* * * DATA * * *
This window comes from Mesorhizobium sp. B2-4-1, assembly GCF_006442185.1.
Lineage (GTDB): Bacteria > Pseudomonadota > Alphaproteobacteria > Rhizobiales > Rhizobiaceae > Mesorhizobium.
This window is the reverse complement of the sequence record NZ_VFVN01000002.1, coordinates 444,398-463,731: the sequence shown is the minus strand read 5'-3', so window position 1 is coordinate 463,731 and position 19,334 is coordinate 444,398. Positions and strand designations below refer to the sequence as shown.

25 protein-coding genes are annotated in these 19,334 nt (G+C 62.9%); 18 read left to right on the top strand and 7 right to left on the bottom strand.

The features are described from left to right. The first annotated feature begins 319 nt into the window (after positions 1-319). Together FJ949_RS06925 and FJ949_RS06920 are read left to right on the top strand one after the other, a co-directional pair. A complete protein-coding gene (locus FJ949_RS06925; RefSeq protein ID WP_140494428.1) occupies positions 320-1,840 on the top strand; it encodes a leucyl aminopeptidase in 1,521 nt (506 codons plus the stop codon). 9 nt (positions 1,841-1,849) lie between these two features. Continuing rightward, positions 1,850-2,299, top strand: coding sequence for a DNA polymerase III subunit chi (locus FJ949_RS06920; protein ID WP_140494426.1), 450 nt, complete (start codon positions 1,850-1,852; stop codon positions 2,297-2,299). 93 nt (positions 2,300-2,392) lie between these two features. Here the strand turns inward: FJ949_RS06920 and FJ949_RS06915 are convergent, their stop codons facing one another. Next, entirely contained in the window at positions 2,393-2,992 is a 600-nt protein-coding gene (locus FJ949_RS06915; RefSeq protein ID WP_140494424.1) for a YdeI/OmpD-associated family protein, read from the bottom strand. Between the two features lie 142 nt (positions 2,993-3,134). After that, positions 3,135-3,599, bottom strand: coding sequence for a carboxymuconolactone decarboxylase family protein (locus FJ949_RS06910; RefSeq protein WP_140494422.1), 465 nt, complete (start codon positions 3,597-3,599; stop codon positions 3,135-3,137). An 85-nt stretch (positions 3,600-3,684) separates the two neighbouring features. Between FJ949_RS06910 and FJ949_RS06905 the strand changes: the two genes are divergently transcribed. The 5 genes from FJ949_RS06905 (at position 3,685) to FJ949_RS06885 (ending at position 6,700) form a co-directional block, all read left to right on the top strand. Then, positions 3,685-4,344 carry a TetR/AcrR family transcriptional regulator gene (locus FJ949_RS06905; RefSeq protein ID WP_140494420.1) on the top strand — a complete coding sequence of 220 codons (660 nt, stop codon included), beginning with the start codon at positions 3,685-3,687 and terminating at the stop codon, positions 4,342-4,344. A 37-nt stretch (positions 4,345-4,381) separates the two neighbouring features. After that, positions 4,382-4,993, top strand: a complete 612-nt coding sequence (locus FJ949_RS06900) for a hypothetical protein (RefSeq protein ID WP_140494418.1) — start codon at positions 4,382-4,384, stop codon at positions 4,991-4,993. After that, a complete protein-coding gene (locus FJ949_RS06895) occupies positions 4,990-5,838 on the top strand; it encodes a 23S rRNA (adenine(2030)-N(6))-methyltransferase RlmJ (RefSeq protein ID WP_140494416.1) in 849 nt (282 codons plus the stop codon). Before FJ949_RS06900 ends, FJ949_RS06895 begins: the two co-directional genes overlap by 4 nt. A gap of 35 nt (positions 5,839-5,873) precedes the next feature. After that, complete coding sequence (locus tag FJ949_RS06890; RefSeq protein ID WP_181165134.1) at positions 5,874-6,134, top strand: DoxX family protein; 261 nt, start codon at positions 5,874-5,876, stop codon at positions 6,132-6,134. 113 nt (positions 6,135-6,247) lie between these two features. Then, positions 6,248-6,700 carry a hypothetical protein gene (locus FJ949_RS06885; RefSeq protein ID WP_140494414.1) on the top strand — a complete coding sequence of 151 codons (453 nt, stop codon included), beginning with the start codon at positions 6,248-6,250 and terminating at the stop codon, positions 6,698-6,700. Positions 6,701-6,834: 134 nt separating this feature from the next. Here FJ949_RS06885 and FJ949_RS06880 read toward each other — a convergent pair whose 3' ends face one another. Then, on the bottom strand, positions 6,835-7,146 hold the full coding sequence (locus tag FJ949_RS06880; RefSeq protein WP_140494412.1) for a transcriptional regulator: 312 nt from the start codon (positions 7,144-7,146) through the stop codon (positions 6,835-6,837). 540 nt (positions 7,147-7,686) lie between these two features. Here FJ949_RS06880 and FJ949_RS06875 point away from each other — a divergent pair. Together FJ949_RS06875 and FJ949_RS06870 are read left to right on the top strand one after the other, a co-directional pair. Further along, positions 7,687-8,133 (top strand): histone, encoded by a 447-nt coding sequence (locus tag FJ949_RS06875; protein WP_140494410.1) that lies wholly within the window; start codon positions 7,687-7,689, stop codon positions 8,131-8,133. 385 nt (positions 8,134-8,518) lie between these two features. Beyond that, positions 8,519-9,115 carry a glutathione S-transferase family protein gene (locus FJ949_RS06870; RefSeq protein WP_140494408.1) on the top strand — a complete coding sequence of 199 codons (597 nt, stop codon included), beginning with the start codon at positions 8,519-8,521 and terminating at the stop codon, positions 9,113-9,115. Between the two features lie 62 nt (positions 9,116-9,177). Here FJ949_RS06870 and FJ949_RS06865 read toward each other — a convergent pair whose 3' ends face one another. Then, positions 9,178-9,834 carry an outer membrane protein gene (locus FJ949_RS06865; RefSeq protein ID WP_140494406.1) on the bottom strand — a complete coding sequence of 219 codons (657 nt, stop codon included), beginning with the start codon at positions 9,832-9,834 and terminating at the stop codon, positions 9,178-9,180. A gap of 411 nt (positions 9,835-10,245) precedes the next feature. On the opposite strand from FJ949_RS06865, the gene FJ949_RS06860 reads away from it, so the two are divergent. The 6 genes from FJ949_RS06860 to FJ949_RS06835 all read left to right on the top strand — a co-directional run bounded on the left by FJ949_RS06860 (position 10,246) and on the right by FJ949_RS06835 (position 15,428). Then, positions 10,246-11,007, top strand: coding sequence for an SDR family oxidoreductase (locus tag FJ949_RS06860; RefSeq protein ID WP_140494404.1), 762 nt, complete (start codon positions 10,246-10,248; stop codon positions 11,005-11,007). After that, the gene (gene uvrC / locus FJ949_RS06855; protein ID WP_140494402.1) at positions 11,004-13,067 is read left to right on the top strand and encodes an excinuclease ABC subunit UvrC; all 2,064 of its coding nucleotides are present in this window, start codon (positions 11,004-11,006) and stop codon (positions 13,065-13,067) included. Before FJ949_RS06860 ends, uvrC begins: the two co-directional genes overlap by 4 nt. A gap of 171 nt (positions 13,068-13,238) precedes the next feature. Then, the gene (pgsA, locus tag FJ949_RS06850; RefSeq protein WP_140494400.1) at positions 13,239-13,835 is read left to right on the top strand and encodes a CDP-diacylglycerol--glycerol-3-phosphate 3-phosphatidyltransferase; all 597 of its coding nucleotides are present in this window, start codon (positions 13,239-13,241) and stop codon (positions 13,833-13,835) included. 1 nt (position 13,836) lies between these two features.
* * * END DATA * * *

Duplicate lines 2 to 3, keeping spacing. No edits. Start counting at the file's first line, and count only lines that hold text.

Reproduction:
Lineage (GTDB): Bacteria > Pseudomonadota > Alphaproteobacteria > Rhizobiales > Rhizobiaceae > Mesorhizobium.
This window is the reverse complement of the sequence record NZ_VFVN01000002.1, coordinates 444,398-463,731: the sequence shown is the minus strand read 5'-3', so window position 1 is coordinate 463,731 and position 19,334 is coordinate 444,398. Positions and strand designations below refer to the sequence as shown.